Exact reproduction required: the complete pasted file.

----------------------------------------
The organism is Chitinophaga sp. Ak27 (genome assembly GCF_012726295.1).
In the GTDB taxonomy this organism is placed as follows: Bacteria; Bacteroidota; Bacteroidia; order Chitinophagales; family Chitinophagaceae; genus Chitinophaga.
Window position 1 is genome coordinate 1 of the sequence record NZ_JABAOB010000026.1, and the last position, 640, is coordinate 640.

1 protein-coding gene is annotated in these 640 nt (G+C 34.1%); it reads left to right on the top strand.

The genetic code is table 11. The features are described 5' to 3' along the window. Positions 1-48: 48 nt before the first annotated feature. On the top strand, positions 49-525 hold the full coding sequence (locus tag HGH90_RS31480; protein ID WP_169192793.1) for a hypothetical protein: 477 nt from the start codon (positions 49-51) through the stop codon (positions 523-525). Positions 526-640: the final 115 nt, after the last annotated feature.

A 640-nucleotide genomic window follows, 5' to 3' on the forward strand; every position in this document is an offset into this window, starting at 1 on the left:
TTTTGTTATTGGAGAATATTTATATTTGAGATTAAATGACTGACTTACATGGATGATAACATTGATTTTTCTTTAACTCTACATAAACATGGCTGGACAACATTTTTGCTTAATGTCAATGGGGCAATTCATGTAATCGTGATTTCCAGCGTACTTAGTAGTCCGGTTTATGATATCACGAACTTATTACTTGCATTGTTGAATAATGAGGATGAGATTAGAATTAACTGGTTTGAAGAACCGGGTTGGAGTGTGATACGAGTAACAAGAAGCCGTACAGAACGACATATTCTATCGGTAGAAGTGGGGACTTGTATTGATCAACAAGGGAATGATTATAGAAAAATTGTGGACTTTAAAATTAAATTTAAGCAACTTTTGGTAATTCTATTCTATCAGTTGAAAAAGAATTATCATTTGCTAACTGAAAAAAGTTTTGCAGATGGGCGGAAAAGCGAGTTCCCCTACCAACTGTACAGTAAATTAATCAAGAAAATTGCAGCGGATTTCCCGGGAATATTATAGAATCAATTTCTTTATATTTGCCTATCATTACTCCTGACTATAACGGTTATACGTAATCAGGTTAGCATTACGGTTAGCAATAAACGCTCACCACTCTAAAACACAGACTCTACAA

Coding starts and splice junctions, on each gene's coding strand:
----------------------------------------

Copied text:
The organism is Chitinophaga sp. Ak27 (genome assembly GCF_012726295.1).
In the GTDB taxonomy this organism is placed as follows: Bacteria; Bacteroidota; Bacteroidia; order Chitinophagales; family Chitinophagaceae; genus Chitinophaga.
Window position 1 is genome coordinate 1 of the sequence record NZ_JABAOB010000026.1, and the last position, 640, is coordinate 640.

1 protein-coding gene is annotated in these 640 nt (G+C 34.1%); it reads left to right on the top strand.

The genetic code is table 11. The features are described 5' to 3' along the window. Positions 1-48: 48 nt before the first annotated feature. On the top strand, positions 49-525 hold the full coding sequence (locus tag HGH90_RS31480; protein ID WP_169192793.1) for a hypothetical protein: 477 nt from the start codon (positions 49-51) through the stop codon (positions 523-525). Positions 526-640: the final 115 nt, after the last annotated feature.

A 640-nucleotide genomic window follows, 5' to 3' on the forward strand; every position in this document is an offset into this window, starting at 1 on the left:
TTTTGTTATTGGAGAATATTTATATTTGAGATTAAATGACTGACTTACATGGATGATAACATTGATTTTTCTTTAACTCTACATAAACATGGCTGGACAACATTTTTGCTTAATGTCAATGGGGCAATTCATGTAATCGTGATTTCCAGCGTACTTAGTAGTCCGGTTTATGATATCACGAACTTATTACTTGCATTGTTGAATAATGAGGATGAGATTAGAATTAACTGGTTTGAAGAACCGGGTTGGAGTGTGATACGAGTAACAAGAAGCCGTACAGAACGACATATTCTATCGGTAGAAGTGGGGACTTGTATTGATCAACAAGGGAATGATTATAGAAAAATTGTGGACTTTAAAATTAAATTTAAGCAACTTTTGGTAATTCTATTCTATCAGTTGAAAAAGAATTATCATTTGCTAACTGAAAAAAGTTTTGCAGATGGGCGGAAAAGCGAGTTCCCCTACCAACTGTACAGTAAATTAATCAAGAAAATTGCAGCGGATTTCCCGGGAATATTATAGAATCAATTTCTTTATATTTGCCTATCATTACTCCTGACTATAACGGTTATACGTAATCAGGTTAGCATTACGGTTAGCAATAAACGCTCACCACTCTAAAACACAGACTCTACAA

Coding starts and splice junctions, on each gene's coding strand: